Post Made Community Wiki by S. Carnahan

The Gale-Sharpley stable marriage theorem, http://en.wikipedia.org/wiki/Stable_marriage_problem .

The algorithm and its proof are very much accessible to school students. Despite its innocuous look, the algorithm is not easy at all to invent.

On a similar note, Hall's theorem: http://en.wikipedia.org/wiki/Hall%27s_marriage_theorem#Graph_theory . This looks like a recreational puzzle but actually is closer to university mathematics than everything done in high school.

Here is another combinatorial exercise which, properly presented, does not even look like mathematics: http://www.artofproblemsolving.com/Forum/viewtopic.php?p=279550#p279550 . The thing I don't like about it is that the standard "gotcha" proof (explained in the usual, informal way) requires a bit too much concentration to understand - some students might fail at it and take it as an example that mathematical proofs are something one either believes or not, rather than something one can check. Of course, one can formalize the proof, but this requires quite an amount of time in a high school class.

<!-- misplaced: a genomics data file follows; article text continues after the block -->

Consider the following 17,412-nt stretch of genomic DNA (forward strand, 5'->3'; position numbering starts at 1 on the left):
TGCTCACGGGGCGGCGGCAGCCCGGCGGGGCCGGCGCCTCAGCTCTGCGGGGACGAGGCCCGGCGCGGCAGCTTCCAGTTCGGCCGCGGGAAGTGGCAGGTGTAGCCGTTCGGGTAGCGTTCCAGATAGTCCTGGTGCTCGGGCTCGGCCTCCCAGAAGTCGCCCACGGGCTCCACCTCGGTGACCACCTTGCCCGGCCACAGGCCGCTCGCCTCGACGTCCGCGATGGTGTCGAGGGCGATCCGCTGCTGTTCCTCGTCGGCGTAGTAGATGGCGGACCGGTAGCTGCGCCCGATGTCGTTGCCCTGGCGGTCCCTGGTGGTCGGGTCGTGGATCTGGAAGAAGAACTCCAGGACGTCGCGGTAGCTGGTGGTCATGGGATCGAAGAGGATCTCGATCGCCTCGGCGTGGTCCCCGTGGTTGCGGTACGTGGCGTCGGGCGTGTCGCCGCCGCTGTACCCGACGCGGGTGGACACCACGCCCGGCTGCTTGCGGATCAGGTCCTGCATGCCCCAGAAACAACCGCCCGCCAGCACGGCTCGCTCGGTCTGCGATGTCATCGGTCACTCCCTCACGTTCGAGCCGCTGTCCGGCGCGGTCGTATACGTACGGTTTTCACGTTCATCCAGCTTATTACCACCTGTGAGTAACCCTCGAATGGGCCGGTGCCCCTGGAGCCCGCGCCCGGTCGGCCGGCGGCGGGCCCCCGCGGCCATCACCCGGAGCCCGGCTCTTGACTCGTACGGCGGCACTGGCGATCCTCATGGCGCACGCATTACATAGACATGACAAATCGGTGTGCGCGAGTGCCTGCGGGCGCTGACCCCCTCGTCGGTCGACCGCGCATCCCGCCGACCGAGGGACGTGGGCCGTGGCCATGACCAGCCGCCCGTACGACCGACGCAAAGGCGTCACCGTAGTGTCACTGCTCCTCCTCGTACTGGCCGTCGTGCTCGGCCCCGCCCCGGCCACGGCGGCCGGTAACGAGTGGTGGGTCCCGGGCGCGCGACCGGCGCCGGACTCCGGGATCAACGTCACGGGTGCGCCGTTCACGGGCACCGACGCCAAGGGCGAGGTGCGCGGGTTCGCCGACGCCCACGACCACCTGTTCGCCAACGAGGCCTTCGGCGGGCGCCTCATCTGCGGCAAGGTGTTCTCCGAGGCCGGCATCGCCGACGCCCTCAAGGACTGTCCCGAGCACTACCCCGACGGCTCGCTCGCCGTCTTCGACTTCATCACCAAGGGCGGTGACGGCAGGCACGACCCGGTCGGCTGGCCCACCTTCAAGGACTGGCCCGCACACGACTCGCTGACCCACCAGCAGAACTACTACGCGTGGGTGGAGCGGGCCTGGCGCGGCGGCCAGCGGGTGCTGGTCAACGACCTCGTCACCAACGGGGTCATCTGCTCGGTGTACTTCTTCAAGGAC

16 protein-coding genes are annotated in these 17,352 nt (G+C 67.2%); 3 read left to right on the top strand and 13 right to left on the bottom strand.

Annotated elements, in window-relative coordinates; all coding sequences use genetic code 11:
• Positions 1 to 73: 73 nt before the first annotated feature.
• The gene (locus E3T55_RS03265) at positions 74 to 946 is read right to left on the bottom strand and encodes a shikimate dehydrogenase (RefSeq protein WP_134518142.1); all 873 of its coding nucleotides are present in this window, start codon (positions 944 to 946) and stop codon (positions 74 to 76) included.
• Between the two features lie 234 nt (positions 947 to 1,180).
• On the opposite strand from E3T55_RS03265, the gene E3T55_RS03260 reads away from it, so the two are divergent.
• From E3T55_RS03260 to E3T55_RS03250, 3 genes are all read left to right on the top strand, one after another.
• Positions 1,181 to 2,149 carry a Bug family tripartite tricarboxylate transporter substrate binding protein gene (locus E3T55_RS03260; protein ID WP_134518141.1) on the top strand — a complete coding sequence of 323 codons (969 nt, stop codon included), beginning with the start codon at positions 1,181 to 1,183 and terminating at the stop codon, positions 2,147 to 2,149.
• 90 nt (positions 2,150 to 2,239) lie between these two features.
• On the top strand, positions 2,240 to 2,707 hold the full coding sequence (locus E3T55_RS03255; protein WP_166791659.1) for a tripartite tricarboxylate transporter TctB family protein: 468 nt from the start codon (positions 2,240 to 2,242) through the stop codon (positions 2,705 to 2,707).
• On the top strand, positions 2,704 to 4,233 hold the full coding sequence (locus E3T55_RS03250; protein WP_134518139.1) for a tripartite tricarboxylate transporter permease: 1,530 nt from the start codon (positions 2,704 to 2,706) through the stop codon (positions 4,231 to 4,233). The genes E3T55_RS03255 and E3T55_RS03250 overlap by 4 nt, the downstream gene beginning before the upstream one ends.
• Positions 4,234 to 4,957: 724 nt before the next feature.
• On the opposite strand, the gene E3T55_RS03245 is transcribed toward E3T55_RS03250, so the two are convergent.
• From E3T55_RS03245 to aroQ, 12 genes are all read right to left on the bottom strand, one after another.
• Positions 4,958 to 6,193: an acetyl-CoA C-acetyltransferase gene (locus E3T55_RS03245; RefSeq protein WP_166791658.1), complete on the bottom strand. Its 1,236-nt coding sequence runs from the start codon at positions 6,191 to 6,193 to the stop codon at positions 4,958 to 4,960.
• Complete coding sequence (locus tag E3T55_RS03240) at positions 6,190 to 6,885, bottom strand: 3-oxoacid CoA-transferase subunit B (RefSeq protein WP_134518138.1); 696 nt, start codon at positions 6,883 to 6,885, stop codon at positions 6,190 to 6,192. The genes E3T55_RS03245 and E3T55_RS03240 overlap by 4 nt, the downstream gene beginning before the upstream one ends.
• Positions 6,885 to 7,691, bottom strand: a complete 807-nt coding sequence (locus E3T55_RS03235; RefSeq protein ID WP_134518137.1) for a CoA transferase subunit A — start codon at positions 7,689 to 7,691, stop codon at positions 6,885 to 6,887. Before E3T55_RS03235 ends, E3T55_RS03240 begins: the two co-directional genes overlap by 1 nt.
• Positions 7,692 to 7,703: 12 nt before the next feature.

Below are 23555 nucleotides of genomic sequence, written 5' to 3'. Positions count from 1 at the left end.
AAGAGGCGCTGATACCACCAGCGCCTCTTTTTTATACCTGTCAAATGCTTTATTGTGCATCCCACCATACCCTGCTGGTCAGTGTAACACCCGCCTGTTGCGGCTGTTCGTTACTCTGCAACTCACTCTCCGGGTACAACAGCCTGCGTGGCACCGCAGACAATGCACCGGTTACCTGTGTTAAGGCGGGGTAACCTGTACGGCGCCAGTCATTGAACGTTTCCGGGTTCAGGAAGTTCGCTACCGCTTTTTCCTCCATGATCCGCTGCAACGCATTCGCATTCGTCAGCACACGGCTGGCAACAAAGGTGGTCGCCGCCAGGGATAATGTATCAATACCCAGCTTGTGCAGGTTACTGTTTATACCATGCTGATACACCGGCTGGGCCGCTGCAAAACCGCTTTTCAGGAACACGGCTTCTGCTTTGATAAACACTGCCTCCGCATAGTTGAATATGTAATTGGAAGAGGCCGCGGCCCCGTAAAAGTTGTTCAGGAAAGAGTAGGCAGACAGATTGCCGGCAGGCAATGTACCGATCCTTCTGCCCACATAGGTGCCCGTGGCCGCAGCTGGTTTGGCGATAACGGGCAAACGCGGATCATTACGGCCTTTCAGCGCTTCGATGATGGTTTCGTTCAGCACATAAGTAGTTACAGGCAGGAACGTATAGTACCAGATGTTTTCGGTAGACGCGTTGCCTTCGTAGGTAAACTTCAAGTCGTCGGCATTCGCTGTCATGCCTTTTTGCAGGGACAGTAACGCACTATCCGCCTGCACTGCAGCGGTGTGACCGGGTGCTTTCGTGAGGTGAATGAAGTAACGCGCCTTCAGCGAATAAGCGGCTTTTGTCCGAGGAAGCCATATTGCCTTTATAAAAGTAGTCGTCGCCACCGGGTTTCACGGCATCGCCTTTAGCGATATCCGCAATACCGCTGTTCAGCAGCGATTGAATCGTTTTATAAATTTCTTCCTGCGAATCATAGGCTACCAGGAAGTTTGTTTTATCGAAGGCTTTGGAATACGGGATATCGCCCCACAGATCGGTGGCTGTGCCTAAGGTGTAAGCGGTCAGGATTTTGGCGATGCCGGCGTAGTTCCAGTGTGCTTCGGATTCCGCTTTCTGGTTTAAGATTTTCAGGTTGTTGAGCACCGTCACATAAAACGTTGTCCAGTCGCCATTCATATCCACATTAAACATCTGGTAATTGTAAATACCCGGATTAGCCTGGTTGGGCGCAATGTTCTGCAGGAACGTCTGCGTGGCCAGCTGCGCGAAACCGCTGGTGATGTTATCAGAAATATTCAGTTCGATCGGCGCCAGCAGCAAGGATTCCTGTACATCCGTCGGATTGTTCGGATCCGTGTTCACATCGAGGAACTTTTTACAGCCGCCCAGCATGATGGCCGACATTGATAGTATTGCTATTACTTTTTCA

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The Gale-Sharpley stable marriage theorem, http://en.wikipedia.org/wiki/Stable_marriage_problem .

The algorithm and its proof are very much accessible to school students. Despite its innocuous look, the algorithm is not easy at all to invent.

On a similar note, Hall's theorem: http://en.wikipedia.org/wiki/Hall%27s_marriage_theorem#Graph_theory . This looks like a recreational puzzle but actually is closer to university mathematics than everything done in high school.